The Paycheck Protection Program (PPP), in partnership with the Small Business Administration (SBA), gave out $669 billion in loans to help small businesses across the country stay afloat and continue to pay their employees throughout the crisis.
If your business was one of the almost 12 million businesses that received a PPP loan over the past two years, it’s important that you apply for PPP loan forgiveness.
Why it’s important to apply for forgiveness
Once existing PPP borrowers have used up the loan proceeds they received for specified purposes, they can apply for loan forgiveness at any time on or before the maturity of the loan. Loan forgiveness means that you do not have to pay the loan back; it is essentially free money. If you don’t apply for PPP forgiveness within 10 months after the last day of the covered period, then the PPP loan payments are no longer deferred, and you’ll have to begin making loan payments to your PPP lender.
As long as you apply for forgiveness within that 10-month period, you will not be required to make payments or accrue interest while a decision is pending.
How do you know if you’re qualified for forgiveness?
Eligible borrowers can qualify for full loan forgiveness if, during the 8- to 24-week covered period following loan disbursement:
- Employee and compensation levels were maintained,
- The loan proceeds were spent on payroll costs and other eligible expenses, and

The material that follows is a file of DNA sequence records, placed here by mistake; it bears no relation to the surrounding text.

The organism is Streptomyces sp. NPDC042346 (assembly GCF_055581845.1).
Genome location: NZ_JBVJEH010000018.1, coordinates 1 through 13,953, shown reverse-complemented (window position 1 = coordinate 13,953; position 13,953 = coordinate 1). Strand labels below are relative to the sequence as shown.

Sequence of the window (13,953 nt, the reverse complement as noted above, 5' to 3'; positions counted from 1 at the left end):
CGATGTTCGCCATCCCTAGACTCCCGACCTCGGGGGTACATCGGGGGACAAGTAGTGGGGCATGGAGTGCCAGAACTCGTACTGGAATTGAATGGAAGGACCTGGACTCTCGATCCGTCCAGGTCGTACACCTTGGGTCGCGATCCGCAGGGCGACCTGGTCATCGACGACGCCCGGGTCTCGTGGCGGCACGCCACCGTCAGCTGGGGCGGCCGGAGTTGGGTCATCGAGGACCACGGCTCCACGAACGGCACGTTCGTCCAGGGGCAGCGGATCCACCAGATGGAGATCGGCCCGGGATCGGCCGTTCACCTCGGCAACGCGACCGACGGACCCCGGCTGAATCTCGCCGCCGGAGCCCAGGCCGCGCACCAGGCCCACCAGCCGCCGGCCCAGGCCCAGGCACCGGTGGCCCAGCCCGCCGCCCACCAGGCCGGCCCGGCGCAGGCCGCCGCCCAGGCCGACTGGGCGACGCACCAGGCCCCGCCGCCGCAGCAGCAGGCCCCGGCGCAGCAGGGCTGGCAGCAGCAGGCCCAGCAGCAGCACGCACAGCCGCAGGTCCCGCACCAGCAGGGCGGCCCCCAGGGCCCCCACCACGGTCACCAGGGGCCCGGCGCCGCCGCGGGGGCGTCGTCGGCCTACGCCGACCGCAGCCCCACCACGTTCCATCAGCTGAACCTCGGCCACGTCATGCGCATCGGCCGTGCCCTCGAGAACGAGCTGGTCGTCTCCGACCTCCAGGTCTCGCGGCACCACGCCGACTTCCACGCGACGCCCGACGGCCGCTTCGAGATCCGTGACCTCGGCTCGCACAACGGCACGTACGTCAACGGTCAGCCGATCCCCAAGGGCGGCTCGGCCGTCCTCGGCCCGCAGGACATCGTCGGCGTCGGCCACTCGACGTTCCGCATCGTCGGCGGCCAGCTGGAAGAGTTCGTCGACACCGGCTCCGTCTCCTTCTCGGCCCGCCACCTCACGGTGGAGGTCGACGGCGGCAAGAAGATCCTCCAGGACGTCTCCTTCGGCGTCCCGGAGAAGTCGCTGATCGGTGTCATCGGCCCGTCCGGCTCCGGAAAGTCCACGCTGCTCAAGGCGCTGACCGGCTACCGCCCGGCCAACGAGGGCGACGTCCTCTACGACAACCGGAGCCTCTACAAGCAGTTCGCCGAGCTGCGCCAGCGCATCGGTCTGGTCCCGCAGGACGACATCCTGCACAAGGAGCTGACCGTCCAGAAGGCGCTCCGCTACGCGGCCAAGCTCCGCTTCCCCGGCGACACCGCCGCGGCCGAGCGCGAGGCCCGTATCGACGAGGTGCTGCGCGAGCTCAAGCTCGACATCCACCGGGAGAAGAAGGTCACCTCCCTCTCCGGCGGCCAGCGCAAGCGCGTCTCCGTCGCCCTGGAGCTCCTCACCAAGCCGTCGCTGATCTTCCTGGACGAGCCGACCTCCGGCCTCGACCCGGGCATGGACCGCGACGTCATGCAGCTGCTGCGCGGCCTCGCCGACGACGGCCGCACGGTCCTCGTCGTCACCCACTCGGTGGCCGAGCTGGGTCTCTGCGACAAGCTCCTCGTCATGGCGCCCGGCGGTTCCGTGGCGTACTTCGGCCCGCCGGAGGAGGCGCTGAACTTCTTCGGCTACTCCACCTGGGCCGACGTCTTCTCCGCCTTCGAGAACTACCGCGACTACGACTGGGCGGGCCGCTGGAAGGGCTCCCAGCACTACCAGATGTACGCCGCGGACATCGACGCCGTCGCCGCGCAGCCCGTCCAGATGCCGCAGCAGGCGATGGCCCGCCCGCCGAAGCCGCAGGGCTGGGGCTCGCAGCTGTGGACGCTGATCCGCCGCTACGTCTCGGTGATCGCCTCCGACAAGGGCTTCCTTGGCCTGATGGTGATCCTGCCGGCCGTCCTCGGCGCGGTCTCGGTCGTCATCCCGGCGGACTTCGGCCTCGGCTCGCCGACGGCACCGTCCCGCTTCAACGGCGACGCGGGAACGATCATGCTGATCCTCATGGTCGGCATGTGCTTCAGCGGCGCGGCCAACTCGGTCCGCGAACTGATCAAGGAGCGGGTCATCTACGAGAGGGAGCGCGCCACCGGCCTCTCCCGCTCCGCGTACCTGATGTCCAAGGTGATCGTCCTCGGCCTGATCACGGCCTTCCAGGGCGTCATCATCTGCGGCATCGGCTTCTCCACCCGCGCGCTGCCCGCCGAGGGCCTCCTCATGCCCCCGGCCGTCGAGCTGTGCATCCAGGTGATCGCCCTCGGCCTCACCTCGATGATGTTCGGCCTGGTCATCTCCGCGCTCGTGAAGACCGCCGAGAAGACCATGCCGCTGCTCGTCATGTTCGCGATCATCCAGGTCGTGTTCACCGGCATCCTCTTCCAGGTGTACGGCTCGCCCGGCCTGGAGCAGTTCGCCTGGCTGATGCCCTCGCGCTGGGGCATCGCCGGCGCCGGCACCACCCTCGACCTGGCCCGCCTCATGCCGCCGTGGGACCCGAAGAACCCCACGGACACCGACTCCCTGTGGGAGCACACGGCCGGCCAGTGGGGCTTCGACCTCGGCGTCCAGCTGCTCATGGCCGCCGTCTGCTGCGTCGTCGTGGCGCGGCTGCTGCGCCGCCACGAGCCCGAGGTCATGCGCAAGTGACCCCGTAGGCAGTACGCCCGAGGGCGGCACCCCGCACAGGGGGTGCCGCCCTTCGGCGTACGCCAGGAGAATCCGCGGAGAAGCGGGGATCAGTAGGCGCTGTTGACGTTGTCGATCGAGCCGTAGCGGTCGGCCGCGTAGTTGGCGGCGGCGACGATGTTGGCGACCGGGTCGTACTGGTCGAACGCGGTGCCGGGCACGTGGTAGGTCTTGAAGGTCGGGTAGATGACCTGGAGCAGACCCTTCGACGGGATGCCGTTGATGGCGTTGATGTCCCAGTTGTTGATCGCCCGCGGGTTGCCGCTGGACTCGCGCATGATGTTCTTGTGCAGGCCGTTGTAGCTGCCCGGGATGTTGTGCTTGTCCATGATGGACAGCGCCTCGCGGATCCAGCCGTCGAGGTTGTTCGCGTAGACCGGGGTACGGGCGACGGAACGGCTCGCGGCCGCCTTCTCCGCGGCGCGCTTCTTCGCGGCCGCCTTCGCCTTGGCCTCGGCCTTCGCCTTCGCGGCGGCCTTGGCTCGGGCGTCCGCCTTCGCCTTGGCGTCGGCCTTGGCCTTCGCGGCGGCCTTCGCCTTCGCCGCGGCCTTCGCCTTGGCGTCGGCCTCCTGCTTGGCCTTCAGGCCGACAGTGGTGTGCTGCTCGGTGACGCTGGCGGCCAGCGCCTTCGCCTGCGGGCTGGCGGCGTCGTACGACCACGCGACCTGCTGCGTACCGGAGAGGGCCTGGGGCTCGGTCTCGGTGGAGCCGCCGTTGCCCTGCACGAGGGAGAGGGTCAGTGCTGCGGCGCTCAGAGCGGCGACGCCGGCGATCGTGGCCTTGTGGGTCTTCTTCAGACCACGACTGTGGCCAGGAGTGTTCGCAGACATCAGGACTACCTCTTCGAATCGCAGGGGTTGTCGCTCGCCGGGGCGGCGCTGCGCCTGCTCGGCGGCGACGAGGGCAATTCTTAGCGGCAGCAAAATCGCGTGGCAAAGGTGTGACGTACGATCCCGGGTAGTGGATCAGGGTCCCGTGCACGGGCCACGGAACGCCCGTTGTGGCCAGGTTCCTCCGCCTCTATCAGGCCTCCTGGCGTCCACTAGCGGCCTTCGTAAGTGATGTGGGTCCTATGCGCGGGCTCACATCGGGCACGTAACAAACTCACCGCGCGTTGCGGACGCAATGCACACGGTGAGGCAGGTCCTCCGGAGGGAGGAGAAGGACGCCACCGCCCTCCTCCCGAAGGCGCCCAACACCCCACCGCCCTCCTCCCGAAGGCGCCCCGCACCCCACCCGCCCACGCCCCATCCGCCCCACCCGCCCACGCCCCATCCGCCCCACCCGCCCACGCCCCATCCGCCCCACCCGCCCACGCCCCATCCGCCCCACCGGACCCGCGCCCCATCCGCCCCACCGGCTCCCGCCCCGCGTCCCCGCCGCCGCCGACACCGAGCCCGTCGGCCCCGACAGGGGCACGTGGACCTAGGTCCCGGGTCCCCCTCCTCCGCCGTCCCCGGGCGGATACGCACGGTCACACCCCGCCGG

- At least 60% of the proceeds were spent on payroll costs.
If you don’t qualify for full forgiveness, you can still get most or some of your loan forgiven.
How do you apply for PPP loan forgiveness?
To get your PPP loan forgiven, you’ll need to fill out a PPP forgiveness application. In August of 2021, the SBA opened an optional direct loan forgiveness portal with a streamlined process for borrowers with loans of $150,000 or less, which represents more than 90% of all PPP borrowers.
You also may need to compile and submit supporting documentation. That documentation includes items such as:
- Bank account statements/payroll service provider reports documenting employee compensation
- Tax forms during the covered period
- Receipts/account statements documenting employer contributions to employee health insurance and retirement plans
- And non-payroll expenses including business mortgage/rent payments, utility payments, operations expenses, etc.
The SBA’s loan forgiveness application form includes a detailed list of the documents you need to submit with your application, as well as the documents you should retain but don’t need to submit, and the documents you’re required to keep for six years after the loan is forgiven or repaid.